“That’s impossible, ” I cried. We’re moving tomorrow.”

The whole family took it as some kind of bizarre joke. My mother took over with the children and Stan drove them up to our new garden apartment. I spent one night in Mt. Sinai hospital waiting for the kidney stone and nothing happened. Nurses kept tip toeing in to see if I’d produced.

When I complained, the resident suggested I be patient. The following day after my mother made a particularly biting remark about the inventive ways I got out of hard work. I got out of bed, changed into my clothes and took a taxi up to Eastchester. I left the hospital without official permission and jumped into one of the cabs lined up at the curb. I gave him our new address, 5 Field End Lane, Eastchester

“It’ll cost you,” he said.

“I am waiting for a kidney stone to drop. I can’t take a train,” I explained.

“Jesus lady,” he stared and me and then pulled out into traffic.

I said a sad farewell to the young budding trees in Central Park, to Harlem, to the Bronx. I longed to jump out the door and race back to our apartment at 75 Bank Street, to greet Arthur, our doorman who was an ex con and enfold my children in my arms. At six Stan usually came home. I waited to hear his footsteps as he walked through our courtyard.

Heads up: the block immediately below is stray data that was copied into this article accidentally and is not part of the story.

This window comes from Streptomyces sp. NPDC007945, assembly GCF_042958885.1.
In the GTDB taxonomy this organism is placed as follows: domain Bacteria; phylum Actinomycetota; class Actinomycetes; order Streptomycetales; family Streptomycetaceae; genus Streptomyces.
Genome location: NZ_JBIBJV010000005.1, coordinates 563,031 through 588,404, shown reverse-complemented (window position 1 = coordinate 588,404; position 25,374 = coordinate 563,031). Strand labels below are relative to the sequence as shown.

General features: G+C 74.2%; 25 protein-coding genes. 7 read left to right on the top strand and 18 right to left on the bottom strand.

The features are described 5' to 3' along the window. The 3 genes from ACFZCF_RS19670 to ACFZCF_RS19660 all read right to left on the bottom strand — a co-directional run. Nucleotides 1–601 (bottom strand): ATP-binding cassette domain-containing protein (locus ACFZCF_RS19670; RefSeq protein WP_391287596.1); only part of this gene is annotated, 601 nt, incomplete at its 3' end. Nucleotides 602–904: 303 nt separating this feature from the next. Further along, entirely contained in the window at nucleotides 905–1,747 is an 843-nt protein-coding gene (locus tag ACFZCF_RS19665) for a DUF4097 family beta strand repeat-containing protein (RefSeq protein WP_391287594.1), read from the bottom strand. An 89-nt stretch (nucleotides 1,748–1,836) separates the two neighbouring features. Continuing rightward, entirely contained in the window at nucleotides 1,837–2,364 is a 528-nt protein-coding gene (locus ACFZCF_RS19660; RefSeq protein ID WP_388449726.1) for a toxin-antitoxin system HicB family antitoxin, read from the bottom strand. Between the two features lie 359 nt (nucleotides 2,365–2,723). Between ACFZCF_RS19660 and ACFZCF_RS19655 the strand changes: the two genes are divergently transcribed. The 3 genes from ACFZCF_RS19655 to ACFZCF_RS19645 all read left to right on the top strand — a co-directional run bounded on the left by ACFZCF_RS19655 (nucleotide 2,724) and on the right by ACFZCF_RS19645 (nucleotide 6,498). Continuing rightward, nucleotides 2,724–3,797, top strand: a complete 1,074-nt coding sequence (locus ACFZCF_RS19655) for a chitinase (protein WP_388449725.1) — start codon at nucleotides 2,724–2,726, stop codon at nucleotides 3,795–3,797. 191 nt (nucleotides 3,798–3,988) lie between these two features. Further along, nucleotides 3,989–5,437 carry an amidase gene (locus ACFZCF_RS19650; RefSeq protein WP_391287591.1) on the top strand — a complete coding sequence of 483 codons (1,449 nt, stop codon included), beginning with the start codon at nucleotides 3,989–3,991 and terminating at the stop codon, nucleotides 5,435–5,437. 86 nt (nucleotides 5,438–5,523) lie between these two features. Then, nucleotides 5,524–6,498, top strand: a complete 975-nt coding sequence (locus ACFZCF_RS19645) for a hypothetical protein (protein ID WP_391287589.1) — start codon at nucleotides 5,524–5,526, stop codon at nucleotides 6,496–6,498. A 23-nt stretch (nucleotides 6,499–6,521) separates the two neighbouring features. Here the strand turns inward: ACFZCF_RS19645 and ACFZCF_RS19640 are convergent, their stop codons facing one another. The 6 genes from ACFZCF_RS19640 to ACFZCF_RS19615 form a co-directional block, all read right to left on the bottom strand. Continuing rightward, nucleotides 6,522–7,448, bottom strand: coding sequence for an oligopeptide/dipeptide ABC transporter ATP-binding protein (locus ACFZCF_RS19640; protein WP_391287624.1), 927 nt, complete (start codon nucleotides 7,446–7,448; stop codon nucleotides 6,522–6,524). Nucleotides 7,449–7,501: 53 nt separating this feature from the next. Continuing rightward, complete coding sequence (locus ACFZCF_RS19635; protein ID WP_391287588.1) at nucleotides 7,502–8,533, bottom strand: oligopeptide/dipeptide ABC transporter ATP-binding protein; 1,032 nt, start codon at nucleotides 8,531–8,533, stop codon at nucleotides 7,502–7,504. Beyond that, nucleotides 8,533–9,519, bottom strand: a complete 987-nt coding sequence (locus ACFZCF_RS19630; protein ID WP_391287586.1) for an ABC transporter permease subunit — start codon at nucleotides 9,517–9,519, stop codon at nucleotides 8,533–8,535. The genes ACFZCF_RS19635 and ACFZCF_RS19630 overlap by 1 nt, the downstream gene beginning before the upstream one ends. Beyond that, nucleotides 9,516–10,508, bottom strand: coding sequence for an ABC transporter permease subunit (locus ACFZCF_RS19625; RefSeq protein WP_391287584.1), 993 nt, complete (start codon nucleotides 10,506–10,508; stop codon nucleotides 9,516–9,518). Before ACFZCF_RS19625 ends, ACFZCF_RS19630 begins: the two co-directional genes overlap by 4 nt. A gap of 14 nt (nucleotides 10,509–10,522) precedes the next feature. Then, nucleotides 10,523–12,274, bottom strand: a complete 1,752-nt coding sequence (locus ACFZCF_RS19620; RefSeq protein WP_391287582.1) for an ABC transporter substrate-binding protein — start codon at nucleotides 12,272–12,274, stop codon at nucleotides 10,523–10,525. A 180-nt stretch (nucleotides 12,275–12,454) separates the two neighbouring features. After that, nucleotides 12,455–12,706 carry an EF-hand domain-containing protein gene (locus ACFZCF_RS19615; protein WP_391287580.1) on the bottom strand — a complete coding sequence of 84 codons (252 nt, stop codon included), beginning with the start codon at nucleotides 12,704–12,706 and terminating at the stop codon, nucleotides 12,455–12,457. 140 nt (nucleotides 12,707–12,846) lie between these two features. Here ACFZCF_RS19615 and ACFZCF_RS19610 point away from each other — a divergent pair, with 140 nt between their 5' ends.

The driver finally pulled up to our unit, which was identical to all the others. All of them were two stories high. Was I crazy? What were we doing here? I stared at the fields of grass. Robbie came rushing toward me, his pacifier in his mouth. My mother carried Judy out in her arms.

“You have to take him off the pacifier. This isn’t the Village,” my mother said.

I entered a new life in this land where I had my own washing machine, white curtains, no living room set yet, a single parking space for a car and behind the kitchen a communal clothes lines.

“Here we are. Home,” Stan put his arms around me. “We even have a plot where we can plant our own garden.”

“How wonderful,” I said and began to weep uncontrollably.

Joan Halperin